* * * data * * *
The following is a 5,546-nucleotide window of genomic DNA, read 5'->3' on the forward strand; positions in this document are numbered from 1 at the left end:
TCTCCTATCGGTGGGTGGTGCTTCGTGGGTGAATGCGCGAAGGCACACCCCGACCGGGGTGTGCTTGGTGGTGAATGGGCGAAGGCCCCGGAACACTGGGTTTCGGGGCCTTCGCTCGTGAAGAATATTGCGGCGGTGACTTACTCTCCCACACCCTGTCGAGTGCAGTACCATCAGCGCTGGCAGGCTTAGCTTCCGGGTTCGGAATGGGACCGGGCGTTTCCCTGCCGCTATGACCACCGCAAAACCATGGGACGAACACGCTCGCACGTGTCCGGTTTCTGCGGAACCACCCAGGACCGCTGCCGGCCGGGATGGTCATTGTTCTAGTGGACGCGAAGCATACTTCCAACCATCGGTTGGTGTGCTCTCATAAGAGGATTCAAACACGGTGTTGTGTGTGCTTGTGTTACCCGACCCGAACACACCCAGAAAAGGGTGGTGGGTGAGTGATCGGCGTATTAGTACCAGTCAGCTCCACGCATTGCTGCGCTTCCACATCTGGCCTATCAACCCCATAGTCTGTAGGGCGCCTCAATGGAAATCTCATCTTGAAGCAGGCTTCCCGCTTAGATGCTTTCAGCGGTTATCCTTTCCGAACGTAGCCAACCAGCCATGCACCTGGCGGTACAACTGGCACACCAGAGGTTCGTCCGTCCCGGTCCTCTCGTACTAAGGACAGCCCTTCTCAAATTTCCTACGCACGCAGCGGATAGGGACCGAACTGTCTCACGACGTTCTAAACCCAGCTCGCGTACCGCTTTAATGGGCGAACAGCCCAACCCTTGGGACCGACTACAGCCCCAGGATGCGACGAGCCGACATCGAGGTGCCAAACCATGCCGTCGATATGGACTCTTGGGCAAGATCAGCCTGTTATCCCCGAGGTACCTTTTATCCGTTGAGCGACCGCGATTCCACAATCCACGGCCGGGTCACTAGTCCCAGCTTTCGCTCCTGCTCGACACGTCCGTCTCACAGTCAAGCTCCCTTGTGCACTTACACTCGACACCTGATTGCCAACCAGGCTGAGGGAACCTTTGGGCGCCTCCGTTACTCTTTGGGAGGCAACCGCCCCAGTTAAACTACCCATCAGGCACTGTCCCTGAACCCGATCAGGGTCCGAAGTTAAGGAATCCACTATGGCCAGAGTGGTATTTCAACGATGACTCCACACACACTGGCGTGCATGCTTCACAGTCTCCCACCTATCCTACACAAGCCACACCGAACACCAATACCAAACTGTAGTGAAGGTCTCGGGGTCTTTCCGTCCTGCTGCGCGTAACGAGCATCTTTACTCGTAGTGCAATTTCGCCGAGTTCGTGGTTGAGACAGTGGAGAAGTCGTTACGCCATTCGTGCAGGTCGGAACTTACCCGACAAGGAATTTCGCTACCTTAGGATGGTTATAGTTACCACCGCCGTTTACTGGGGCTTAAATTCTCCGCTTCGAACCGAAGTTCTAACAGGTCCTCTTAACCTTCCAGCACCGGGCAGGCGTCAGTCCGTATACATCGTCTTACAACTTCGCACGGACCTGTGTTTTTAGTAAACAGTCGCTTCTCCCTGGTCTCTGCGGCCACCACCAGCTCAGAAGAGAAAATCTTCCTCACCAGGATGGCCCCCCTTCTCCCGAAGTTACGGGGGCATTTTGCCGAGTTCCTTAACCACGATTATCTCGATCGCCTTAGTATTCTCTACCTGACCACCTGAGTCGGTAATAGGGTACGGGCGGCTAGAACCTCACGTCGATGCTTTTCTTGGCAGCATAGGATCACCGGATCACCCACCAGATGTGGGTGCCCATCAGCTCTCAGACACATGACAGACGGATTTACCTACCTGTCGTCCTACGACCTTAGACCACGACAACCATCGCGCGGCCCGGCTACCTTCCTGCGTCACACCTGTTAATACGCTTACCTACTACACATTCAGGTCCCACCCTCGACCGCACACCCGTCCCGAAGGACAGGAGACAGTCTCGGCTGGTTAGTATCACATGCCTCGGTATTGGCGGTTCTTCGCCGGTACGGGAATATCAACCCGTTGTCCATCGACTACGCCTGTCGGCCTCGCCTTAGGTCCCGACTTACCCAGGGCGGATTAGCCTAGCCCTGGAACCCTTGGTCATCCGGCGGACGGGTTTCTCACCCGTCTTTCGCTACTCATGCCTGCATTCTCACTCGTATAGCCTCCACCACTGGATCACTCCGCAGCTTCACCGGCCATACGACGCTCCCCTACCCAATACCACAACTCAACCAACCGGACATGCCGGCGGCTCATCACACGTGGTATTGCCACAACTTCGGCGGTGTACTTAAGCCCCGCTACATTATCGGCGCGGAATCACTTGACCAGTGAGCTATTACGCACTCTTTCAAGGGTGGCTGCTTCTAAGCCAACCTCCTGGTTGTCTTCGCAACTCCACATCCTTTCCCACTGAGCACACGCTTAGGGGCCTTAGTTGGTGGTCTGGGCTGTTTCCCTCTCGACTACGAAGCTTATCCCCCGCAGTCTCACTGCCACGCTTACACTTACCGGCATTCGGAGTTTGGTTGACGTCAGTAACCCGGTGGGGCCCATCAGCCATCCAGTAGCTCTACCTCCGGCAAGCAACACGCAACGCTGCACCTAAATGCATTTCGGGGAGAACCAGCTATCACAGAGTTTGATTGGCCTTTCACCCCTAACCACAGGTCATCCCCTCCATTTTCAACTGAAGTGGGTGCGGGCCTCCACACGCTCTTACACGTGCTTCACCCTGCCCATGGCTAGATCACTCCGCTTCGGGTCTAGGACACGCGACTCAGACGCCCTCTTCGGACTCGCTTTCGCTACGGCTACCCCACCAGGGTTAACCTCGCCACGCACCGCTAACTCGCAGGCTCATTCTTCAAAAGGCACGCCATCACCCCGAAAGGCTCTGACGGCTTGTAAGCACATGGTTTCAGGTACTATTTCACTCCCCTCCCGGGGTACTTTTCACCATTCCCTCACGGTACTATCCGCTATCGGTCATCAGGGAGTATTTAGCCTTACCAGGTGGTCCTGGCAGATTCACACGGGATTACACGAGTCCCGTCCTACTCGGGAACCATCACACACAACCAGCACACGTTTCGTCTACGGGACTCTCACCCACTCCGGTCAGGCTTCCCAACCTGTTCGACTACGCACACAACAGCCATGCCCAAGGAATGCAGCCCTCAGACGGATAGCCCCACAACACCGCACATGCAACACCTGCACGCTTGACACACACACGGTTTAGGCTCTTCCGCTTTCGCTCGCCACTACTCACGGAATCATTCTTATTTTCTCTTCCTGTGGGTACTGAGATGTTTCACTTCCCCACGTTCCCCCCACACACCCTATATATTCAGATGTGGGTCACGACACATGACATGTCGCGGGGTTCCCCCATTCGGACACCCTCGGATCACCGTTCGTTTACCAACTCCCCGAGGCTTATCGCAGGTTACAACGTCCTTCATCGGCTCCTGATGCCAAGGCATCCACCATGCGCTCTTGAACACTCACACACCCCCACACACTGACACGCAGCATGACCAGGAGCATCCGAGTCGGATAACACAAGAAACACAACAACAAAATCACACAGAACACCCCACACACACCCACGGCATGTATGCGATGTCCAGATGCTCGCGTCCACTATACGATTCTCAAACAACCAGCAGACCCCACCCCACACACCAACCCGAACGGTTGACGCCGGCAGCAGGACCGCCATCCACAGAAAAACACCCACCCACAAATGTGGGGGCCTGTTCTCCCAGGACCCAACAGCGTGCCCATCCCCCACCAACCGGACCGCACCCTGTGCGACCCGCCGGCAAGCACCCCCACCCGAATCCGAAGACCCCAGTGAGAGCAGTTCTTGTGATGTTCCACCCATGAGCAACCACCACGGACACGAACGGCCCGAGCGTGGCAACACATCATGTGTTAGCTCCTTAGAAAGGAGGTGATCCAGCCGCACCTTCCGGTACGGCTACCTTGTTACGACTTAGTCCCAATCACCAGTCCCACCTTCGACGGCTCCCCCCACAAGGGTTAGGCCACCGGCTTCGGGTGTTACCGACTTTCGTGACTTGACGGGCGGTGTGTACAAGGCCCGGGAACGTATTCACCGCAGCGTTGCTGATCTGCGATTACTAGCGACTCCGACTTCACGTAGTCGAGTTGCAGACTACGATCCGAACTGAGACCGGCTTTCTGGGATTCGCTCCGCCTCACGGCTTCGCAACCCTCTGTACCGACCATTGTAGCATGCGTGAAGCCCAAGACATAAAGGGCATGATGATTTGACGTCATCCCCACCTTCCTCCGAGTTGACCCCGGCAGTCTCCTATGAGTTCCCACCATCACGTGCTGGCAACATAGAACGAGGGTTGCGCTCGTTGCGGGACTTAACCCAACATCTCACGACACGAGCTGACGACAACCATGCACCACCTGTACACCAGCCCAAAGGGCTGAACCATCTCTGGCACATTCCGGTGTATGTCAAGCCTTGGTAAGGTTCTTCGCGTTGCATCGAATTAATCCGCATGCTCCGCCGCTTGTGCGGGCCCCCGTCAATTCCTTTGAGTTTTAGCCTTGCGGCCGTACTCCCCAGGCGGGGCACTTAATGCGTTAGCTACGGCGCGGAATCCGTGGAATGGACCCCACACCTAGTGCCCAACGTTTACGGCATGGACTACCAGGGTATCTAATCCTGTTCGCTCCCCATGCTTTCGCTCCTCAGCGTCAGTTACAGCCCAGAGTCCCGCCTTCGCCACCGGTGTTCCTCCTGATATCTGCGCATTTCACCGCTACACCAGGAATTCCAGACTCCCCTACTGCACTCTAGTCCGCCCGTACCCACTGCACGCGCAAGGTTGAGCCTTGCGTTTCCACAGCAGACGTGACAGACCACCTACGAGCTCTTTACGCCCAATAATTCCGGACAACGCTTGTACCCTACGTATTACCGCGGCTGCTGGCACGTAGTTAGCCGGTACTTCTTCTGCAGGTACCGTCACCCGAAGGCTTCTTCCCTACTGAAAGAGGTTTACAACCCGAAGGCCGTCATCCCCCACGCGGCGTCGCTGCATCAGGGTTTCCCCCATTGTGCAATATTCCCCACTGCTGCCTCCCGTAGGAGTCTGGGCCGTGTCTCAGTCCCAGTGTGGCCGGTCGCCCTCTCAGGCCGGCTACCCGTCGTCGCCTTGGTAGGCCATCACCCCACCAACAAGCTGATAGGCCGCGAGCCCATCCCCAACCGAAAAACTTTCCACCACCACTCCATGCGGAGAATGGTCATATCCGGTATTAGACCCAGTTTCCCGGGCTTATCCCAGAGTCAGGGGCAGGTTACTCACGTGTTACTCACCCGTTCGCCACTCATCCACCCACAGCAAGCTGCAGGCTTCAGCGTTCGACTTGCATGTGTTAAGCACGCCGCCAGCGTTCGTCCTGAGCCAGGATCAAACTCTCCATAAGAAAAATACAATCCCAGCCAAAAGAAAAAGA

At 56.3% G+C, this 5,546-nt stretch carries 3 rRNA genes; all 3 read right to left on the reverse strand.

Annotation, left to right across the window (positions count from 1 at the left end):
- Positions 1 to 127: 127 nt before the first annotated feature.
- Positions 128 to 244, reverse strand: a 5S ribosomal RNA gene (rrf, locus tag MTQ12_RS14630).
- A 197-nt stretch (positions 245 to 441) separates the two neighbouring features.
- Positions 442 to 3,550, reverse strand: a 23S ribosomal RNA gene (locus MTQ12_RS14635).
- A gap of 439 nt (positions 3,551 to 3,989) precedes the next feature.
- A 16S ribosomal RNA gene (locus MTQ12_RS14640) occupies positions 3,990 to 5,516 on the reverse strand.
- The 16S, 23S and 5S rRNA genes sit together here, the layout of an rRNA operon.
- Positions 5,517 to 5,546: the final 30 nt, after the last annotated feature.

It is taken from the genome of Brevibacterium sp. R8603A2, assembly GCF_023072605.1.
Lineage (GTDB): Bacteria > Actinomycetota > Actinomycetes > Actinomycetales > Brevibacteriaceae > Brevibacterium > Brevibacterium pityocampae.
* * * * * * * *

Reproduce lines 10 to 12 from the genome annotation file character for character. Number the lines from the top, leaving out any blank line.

- A 16S ribosomal RNA gene (locus MTQ12_RS14640) occupies positions 3,990 to 5,516 on the reverse strand.
- The 16S, 23S and 5S rRNA genes sit together here, the layout of an rRNA operon.
- Positions 5,517 to 5,546: the final 30 nt, after the last annotated feature.